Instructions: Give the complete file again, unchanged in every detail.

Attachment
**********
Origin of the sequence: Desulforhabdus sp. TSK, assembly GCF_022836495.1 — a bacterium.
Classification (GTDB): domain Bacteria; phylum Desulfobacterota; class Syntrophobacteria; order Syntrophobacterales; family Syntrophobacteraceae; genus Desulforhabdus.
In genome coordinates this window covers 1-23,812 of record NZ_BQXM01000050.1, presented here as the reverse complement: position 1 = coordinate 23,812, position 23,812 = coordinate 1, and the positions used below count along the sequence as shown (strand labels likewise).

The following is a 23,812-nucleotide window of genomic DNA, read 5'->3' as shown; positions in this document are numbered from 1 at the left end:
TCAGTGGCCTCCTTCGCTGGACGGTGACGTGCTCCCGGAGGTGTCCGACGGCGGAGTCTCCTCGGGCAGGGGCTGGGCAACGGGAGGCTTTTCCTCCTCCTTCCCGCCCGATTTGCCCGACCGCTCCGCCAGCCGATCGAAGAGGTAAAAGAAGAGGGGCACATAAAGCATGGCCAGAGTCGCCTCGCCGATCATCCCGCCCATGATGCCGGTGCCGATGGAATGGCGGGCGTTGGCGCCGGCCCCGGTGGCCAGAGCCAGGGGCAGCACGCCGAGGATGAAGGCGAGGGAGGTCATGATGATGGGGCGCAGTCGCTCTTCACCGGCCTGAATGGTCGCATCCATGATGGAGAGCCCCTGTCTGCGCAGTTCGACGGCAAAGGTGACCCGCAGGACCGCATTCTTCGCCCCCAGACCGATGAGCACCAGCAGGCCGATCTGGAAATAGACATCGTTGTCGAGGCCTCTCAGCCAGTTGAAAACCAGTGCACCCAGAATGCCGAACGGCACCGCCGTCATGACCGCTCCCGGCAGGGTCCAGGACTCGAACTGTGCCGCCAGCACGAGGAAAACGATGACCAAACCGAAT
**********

Origin of the sequence: Desulforhabdus sp. TSK, assembly GCF_022836495.1 — a bacterium.
Classification (GTDB): domain Bacteria; phylum Desulfobacterota; class Syntrophobacteria; order Syntrophobacterales; family Syntrophobacteraceae; genus Desulforhabdus.
In genome coordinates this window covers 1-23,812 of record NZ_BQXM01000050.1, presented here as the reverse complement: position 1 = coordinate 23,812, position 23,812 = coordinate 1, and the positions used below count along the sequence as shown (strand labels likewise).

The following is a 23,812-nucleotide window of genomic DNA, read 5'->3' as shown; positions in this document are numbered from 1 at the left end:
TCAGTGGCCTCCTTCGCTGGACGGTGACGTGCTCCCGGAGGTGTCCGACGGCGGAGTCTCCTCGGGCAGGGGCTGGGCAACGGGAGGCTTTTCCTCCTCCTTCCCGCCCGATTTGCCCGACCGCTCCGCCAGCCGATCGAAGAGGTAAAAGAAGAGGGGCACATAAAGCATGGCCAGAGTCGCCTCGCCGATCATCCCGCCCATGATGCCGGTGCCGATGGAATGGCGGGCGTTGGCGCCGGCCCCGGTGGCCAGAGCCAGGGGCAGCACGCCGAGGATGAAGGCGAGGGAGGTCATGATGATGGGGCGCAGTCGCTCTTCACCGGCCTGAATGGTCGCATCCATGATGGAGAGCCCCTGTCTGCGCAGTTCGACGGCAAAGGTGACCCGCAGGACCGCATTCTTCGCCCCCAGACCGATGAGCACCAGCAGGCCGATCTGGAAATAGACATCGTTGTCGAGGCCTCTCAGCCAGTTGAAAACCAGTGCACCCAGAATGCCGAACGGCACCGCCGTCATGACCGCTCCCGGCAGGGTCCAGGACTCGAACTGTGCCGCCAGCACGAGGAAAACGATGACCAAACCGAAT